Online edition of India's National Newspaper
Wednesday, Oct 06, 2004

About Us
Contact Us
Metro Plus Chennai
Published on Mondays, Tuesdays, Wednesdays, Thursdays & Saturdays

Features: Magazine | Literary Review | Life | Metro Plus | Open Page | Education Plus | Book Review | Business | SciTech | Entertainment | Young World | Property Plus | Quest | Folio |

Metro Plus    Bangalore    Chennai    Hyderabad   

Printer Friendly Page Send this Article to a Friend

Picture perfect

Sivakumar stands out for his down-to-earth demeanour in a profession where glamour rules

FOR SOMEONE who had seen just 14 movies till he completed his SSLC, cinema was all but a dream. But, little did Sivakumar realise when he embarked on a journey from a small village in Coimbatore to Madras to study painting at the Government College of Arts and Crafts that he would actually be a part of the dream.

The dream was not a short-lived one. More than 100 movies in a span of just 14 years and sharing screen space with the doyens of Tamil cinema, M.G. Ramachandran and Sivaji Ganesan. What else could Sivakumar have possibly asked for?

No doubt, the `Markandeyan' of Tamil cinema has left his mark on the marquee. But, was it easy? "Not really," says the actor. Starting off from a village that did not even have electricity to travelling to Mahabalipuram in a cycle all the way from Chennai to sketch paintings, Sivakumar has gone through it all, only to emerge stronger.

"I spent Rs.15 per month on house rent. The mess bill worked out to Rs. 13. I had to travel all over the country for my course. And, believe me, the entire course (six years) cost me just Rs. 7,145," he recounts. The actor considers travelling the arduous road to success as the "golden period" in his life.

Sivakumar is known to be a teetotaller and a disciplinarian. "I learnt yoga when I was 14 years old. I imposed restrictions on myself. I don't take even coffee, or tea. You have to be disciplined to be successful in your career. In showbiz it helps to be this way."

Down memory lane

He still vividly remembers his first shot at cinema in AVM studios. "I was given a two-line dialogue and asked to rehearse it for three days. I wondered why so much time was being given. But, when the scene was being shot, I couldn't even speak. People started making fun of me. I broke down in front of the camera," he recalls.

And, in the early days of his film career Sivakumar did many things not needed in cinema. "For a song sequence, I climbed a coconut tree and got hurt. Only to be told later that I could climb using a ladder."

While playing Rajendra Chola in the movie Rajaraja Cholan (with Sivaji Ganesan in the lead), Sivakumar fell off a horse. "I decided to act again only after getting trained in horse riding. I went to the beach at 4 a.m. everyday for the training."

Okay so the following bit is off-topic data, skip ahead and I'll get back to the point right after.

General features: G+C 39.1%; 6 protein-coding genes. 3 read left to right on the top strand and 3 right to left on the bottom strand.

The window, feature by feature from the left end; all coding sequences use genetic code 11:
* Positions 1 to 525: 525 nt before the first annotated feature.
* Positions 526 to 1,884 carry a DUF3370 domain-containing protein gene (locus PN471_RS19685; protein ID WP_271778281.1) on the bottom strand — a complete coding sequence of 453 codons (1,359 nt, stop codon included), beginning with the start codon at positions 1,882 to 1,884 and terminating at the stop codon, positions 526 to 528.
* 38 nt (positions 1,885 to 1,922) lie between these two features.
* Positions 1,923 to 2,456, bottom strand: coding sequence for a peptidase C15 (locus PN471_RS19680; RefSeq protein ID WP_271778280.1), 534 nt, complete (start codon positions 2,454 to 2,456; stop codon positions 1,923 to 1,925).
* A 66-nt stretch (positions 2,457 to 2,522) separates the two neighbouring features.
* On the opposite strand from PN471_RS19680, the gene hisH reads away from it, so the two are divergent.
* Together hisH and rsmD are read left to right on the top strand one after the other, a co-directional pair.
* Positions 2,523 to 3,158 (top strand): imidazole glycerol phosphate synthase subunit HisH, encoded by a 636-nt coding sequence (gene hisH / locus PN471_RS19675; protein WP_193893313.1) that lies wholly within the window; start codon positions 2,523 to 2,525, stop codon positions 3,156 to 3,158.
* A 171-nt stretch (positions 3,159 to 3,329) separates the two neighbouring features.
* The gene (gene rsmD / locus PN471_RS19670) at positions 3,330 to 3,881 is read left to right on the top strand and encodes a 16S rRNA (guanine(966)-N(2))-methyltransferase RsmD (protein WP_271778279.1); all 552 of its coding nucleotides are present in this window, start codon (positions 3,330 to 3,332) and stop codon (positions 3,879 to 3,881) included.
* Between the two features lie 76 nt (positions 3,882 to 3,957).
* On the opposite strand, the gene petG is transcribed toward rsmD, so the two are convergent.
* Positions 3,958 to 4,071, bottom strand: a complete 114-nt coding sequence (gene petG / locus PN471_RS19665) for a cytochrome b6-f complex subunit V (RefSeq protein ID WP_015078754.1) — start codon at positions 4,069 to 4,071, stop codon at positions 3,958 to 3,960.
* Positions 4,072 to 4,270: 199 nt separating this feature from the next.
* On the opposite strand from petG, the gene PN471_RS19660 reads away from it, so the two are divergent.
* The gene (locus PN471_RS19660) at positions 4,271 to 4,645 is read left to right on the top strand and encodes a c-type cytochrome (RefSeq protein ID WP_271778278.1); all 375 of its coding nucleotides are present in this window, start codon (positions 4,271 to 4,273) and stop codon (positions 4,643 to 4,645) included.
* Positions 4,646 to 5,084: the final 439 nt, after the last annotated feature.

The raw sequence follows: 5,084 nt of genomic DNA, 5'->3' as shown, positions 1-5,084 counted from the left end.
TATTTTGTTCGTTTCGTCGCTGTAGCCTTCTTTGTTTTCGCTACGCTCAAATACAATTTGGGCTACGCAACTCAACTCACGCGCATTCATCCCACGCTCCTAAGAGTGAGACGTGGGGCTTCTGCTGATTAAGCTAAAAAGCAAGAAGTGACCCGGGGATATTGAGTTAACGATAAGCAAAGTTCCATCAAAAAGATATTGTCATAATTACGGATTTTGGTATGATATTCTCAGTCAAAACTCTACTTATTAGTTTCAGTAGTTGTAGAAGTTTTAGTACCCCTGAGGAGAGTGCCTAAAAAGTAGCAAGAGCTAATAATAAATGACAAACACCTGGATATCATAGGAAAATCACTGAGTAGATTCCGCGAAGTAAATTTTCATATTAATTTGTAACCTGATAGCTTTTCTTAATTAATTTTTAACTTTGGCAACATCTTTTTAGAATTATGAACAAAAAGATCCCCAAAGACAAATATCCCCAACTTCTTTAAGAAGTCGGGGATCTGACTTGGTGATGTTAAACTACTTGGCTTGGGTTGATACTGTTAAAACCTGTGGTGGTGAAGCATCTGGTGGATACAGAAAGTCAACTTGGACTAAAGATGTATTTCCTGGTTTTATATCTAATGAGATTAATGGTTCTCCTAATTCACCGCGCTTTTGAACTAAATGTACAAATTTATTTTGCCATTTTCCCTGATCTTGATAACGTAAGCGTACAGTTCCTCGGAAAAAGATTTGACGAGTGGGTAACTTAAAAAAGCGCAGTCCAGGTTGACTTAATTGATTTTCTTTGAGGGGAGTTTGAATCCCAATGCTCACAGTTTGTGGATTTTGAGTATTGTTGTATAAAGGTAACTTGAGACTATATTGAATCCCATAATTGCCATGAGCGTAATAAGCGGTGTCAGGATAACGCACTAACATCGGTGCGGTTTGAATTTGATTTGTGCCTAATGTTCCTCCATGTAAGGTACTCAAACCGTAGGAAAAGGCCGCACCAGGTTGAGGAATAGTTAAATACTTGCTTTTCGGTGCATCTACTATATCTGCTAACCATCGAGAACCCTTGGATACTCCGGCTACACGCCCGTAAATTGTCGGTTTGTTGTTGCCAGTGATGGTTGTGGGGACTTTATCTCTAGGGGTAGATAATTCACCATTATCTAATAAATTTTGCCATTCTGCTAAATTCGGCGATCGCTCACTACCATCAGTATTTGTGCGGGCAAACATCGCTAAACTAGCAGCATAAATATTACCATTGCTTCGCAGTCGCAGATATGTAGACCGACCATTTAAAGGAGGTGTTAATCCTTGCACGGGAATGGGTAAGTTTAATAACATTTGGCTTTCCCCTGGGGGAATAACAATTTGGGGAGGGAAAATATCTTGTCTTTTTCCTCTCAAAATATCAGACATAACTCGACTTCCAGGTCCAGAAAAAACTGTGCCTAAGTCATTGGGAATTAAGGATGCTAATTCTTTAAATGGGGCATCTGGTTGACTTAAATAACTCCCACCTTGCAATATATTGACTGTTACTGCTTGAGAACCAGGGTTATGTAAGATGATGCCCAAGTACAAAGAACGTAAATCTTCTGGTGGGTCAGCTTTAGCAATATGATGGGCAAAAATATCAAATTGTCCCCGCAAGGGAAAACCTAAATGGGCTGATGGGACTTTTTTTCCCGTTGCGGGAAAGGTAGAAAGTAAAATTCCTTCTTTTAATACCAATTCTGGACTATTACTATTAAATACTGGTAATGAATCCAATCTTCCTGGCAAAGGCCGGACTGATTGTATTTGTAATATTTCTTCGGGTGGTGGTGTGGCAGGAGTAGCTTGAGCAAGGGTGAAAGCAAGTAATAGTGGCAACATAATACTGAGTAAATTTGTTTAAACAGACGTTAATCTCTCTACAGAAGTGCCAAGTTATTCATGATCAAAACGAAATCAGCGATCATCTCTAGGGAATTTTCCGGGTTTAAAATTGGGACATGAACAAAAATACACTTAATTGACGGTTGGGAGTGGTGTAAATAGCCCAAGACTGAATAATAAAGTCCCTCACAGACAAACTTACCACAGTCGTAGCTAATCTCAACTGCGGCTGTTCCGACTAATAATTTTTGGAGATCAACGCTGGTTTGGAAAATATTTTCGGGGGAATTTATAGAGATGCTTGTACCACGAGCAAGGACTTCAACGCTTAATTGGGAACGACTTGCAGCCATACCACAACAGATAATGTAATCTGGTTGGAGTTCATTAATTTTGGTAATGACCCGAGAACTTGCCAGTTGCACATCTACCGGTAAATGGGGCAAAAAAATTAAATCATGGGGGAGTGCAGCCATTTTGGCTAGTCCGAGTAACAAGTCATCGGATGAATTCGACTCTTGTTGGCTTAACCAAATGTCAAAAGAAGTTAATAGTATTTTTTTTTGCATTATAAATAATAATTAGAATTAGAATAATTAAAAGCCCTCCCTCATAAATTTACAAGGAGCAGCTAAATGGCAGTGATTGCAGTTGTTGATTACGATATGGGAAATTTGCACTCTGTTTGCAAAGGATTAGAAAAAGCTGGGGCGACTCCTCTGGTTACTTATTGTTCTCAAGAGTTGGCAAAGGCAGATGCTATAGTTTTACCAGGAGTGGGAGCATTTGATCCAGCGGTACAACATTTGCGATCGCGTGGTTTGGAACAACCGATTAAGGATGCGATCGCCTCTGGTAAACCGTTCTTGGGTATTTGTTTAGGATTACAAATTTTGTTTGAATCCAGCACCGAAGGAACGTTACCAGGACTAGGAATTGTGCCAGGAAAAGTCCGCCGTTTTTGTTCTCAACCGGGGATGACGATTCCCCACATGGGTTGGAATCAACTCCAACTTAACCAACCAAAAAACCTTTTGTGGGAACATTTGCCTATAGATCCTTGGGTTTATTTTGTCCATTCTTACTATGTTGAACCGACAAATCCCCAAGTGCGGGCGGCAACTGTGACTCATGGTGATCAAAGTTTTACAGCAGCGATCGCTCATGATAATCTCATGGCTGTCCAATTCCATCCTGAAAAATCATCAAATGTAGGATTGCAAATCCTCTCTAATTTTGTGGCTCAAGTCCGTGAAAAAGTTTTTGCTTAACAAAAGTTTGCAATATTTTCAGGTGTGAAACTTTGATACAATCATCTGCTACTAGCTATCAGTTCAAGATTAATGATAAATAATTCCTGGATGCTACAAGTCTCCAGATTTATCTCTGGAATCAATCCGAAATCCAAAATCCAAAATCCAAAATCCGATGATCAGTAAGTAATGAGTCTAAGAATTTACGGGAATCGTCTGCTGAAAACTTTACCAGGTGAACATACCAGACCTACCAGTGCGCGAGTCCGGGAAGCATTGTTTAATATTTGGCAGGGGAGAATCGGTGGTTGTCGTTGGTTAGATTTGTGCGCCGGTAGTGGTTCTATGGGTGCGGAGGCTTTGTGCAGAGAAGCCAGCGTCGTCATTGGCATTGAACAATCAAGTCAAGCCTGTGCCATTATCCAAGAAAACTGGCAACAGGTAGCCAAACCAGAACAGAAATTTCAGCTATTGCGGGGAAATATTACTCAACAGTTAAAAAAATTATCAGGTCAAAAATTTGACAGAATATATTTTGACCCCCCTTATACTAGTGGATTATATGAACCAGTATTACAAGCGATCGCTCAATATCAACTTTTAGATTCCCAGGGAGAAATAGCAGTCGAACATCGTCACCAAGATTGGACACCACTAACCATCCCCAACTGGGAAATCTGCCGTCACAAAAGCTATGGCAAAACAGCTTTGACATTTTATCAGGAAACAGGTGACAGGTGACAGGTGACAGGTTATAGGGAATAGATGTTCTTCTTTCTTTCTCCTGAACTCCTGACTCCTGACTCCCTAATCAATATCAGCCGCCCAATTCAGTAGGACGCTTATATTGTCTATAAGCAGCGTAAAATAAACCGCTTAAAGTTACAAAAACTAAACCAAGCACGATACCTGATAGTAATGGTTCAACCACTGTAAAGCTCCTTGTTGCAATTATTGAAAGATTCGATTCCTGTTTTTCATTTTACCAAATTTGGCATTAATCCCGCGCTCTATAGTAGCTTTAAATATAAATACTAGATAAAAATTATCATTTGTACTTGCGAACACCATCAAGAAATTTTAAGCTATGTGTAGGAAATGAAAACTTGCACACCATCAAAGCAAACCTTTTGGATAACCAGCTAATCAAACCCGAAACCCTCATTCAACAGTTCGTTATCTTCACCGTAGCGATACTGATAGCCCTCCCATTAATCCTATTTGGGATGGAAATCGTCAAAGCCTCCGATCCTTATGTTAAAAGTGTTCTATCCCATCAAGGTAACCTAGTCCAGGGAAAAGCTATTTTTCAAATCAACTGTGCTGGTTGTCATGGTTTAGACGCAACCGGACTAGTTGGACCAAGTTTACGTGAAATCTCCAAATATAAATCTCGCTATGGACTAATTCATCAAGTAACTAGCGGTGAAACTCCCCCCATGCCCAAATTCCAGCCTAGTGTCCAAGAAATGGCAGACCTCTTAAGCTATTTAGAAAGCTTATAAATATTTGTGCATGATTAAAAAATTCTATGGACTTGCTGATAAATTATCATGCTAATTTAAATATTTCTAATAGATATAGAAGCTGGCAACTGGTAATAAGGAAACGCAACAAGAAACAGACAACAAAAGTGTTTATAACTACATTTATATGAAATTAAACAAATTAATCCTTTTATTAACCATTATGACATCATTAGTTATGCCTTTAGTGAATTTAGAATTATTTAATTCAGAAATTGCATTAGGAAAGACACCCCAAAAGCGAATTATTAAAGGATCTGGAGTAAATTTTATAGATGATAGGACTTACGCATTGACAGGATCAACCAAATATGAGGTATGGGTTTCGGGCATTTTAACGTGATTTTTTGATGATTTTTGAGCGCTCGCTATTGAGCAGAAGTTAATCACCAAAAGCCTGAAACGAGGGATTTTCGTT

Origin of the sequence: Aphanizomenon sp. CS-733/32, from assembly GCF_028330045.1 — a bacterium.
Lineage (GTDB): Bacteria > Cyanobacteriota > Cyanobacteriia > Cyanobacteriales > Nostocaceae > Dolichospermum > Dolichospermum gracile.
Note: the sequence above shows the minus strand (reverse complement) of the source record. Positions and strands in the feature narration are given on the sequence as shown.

He continues, "MGR took an effort to know his co-star before hand. I was surprised when he referred to me as a painter. Sivaji was very strict on the sets. Both of them had a powerful and magnetic screen presence. Luckily, I got the script well in advance for their movies. So I was able to practice all the dialogues."

Sivakumar even had to learn dance to play the role of Lord Siva in Karaikal Ammayar. In the film, he had to do a classical dance sequence with Srividya, a Bharatanatyam dancer. "Can you believe it, I learnt to dance in 15 days."

Before acting in Sindhu Bhairavi (as the versatile singer JKB), Sivakumar did not even know the basics of Carnatic music. "It was a complicated role. But, I learnt a few things about music and managed to do well."

Why the switchover from art to acting? "I always wanted to be a painter. But, my professor A.P. Santhanarajan advised me to take up acting even before I completed my final year. Initially, I had a lot of apprehension. However, I decided to take the plunge."

Appreciating art

"Painting provided the base for cinema. In art, all you need to do is observe things and sketch on a canvas. Films are not any different. You have to watch people, study their behaviour and emote in front of the camera."

Sivakumar, however, believes it will take time for people to understand what paintings are all about. "When you look at a portrait of Goddess Saraswathi in your home, how many of you try to know the name of the painter? This being the case, how can you expect people to comprehend modern art? How many of you know the errors in your face?" he asks.

"Unlike in Western countries, art does not have much takers in India. You can't blame the people. Bread and butter issues take precedence," he says.

After so many years in cinema, how has been the experience of working on the small screen? "In TV, a lot of importance is given to roles. You can spread good messages," he says with a smile.


Printer friendly page  
Send this article to Friends by E-Mail

Metro Plus    Bangalore    Chennai    Hyderabad   

Features: Magazine | Literary Review | Life | Metro Plus | Open Page | Education Plus | Book Review | Business | SciTech | Entertainment | Young World | Property Plus | Quest | Folio |

The Hindu Group: Home | About Us | Copyright | Archives | Contacts | Subscription
Group Sites: The Hindu | Business Line | The Sportstar | Frontline | The Hindu eBooks | Home |

Comments to :   Copyright 2004, The Hindu
Republication or redissemination of the contents of this screen are expressly prohibited without the written consent of The Hindu